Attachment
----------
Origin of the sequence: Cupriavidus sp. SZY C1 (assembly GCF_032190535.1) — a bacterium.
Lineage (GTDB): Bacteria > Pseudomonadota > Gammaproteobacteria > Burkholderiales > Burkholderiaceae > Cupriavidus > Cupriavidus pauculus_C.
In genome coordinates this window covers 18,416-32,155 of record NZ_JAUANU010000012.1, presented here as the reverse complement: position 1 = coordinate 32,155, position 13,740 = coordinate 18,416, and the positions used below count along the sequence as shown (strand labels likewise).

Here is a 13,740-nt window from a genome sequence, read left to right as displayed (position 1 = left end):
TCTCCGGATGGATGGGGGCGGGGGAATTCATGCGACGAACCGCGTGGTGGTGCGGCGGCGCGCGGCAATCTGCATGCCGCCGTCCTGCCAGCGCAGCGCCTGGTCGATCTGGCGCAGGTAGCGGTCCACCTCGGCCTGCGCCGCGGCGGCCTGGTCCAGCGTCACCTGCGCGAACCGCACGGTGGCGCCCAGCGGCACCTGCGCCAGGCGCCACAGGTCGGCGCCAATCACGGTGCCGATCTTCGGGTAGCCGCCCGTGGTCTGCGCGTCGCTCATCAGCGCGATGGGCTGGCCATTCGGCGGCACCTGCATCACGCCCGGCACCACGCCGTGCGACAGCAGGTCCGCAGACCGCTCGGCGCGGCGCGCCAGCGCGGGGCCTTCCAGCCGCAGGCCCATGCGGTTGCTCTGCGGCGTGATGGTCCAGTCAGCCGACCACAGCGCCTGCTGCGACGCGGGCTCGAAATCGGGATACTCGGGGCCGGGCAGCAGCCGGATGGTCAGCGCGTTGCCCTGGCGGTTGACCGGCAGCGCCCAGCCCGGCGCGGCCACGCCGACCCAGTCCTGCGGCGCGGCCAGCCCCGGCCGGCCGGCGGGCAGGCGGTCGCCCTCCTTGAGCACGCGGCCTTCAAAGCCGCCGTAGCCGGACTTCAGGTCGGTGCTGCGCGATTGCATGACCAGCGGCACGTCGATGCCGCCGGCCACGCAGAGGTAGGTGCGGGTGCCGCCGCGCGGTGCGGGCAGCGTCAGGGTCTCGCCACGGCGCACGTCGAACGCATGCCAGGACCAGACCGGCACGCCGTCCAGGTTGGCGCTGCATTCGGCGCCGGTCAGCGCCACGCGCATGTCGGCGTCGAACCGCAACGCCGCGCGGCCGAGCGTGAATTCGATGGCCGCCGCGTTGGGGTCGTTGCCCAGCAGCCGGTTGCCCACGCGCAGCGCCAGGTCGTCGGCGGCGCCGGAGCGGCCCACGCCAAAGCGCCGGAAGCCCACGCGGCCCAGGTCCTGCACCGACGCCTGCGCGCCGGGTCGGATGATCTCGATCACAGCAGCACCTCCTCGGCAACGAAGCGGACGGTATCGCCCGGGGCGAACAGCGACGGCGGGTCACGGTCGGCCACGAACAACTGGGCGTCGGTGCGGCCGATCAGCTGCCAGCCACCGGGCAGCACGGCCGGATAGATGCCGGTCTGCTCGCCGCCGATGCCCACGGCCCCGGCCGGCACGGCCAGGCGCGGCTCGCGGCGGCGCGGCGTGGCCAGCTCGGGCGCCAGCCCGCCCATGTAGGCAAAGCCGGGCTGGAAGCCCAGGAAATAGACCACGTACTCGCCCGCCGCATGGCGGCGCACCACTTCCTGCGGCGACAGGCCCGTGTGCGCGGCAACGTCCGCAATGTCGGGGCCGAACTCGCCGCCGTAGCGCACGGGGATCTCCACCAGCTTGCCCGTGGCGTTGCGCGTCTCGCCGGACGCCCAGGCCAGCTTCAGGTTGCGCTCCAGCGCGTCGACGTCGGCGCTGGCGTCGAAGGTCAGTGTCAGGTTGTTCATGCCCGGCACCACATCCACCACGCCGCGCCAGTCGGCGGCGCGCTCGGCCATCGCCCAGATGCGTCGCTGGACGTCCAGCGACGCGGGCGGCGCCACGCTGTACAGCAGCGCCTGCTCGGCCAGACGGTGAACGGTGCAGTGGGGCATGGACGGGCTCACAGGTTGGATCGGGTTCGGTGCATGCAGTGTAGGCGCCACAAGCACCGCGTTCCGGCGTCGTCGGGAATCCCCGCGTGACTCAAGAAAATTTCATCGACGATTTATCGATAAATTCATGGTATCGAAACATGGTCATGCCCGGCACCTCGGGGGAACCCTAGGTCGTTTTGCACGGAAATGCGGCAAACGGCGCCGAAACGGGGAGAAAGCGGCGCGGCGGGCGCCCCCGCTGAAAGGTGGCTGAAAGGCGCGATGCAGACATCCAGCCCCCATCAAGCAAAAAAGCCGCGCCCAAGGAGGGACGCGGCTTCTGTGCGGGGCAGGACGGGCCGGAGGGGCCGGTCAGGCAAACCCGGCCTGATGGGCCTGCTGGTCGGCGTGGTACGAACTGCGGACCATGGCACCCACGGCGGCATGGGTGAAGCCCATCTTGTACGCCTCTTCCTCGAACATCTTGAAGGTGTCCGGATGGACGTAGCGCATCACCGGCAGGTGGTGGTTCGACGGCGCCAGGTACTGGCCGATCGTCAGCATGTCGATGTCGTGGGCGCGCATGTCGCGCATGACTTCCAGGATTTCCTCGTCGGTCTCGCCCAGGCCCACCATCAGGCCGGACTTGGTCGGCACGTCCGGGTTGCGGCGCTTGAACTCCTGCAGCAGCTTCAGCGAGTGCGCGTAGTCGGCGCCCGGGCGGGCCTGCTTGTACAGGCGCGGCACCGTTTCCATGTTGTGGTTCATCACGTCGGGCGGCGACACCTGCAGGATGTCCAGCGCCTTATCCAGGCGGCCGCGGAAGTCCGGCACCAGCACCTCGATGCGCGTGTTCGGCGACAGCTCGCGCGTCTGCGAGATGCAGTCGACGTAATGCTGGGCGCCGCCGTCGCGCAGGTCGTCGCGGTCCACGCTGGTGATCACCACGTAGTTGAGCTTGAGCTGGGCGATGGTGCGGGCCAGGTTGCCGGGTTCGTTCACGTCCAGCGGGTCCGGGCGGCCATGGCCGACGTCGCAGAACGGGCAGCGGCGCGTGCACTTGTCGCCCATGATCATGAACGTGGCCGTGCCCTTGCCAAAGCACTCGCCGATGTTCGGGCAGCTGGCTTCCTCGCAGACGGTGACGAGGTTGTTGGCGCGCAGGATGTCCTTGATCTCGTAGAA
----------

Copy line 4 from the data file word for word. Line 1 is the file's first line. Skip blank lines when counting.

Here is a 13,740-nt window from a genome sequence, read left to right as displayed (position 1 = left end):